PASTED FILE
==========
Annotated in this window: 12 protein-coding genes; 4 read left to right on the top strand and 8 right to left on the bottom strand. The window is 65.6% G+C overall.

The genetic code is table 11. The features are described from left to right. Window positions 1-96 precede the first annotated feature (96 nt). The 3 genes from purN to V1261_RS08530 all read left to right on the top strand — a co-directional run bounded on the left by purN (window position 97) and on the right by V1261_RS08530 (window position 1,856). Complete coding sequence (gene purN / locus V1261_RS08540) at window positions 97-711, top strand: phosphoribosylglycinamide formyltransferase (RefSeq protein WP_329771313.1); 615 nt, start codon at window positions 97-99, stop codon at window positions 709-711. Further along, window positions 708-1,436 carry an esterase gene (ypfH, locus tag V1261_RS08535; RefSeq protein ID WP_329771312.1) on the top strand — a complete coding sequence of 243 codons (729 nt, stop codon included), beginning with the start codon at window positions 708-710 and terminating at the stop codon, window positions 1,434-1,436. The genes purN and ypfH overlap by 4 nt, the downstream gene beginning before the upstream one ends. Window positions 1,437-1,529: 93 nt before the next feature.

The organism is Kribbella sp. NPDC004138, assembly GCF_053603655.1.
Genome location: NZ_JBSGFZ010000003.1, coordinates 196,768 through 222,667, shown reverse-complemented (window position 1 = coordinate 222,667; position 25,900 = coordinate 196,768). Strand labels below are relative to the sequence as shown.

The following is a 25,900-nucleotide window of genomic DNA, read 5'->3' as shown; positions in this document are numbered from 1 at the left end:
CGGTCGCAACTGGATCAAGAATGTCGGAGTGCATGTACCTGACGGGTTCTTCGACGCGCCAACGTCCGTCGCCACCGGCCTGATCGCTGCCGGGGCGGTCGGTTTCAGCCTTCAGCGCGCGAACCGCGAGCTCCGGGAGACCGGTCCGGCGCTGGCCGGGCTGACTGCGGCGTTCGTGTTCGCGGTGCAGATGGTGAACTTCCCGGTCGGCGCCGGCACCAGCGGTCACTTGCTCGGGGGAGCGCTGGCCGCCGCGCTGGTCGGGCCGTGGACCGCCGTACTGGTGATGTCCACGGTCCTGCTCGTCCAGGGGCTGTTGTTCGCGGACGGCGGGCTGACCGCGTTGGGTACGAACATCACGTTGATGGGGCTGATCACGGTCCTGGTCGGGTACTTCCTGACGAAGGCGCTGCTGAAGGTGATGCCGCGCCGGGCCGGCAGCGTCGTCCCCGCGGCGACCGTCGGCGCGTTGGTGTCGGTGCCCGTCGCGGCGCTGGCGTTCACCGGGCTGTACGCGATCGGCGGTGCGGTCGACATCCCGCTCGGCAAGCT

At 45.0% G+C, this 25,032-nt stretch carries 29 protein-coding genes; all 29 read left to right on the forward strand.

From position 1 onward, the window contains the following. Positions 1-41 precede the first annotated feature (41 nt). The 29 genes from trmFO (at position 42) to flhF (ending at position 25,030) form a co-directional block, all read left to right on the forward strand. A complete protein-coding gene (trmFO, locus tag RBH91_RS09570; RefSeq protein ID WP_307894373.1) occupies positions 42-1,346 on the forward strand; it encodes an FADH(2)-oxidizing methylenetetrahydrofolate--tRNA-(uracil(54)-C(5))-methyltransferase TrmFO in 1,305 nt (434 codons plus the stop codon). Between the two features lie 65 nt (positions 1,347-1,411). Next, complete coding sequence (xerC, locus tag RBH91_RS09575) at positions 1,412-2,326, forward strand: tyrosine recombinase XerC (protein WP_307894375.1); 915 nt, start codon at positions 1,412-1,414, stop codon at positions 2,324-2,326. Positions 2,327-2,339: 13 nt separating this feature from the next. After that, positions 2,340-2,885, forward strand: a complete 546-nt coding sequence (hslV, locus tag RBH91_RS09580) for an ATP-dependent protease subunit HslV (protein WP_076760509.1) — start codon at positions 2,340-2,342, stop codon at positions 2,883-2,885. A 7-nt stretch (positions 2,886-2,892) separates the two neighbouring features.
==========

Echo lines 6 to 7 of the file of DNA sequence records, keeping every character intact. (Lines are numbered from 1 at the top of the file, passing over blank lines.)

CGGTCGCAACTGGATCAAGAATGTCGGAGTGCATGTACCTGACGGGTTCTTCGACGCGCCAACGTCCGTCGCCACCGGCCTGATCGCTGCCGGGGCGGTCGGTTTCAGCCTTCAGCGCGCGAACCGCGAGCTCCGGGAGACCGGTCCGGCGCTGGCCGGGCTGACTGCGGCGTTCGTGTTCGCGGTGCAGATGGTGAACTTCCCGGTCGGCGCCGGCACCAGCGGTCACTTGCTCGGGGGAGCGCTGGCCGCCGCGCTGGTCGGGCCGTGGACCGCCGTACTGGTGATGTCCACGGTCCTGCTCGTCCAGGGGCTGTTGTTCGCGGACGGCGGGCTGACCGCGTTGGGTACGAACATCACGTTGATGGGGCTGATCACGGTCCTGGTCGGGTACTTCCTGACGAAGGCGCTGCTGAAGGTGATGCCGCGCCGGGCCGGCAGCGTCGTCCCCGCGGCGACCGTCGGCGCGTTGGTGTCGGTGCCCGTCGCGGCGCTGGCGTTCACCGGGCTGTACGCGATCGGCGGTGCGGTCGACATCCCGCTCGGCAAGCT

At 45.0% G+C, this 25,032-nt stretch carries 29 protein-coding genes; all 29 read left to right on the forward strand.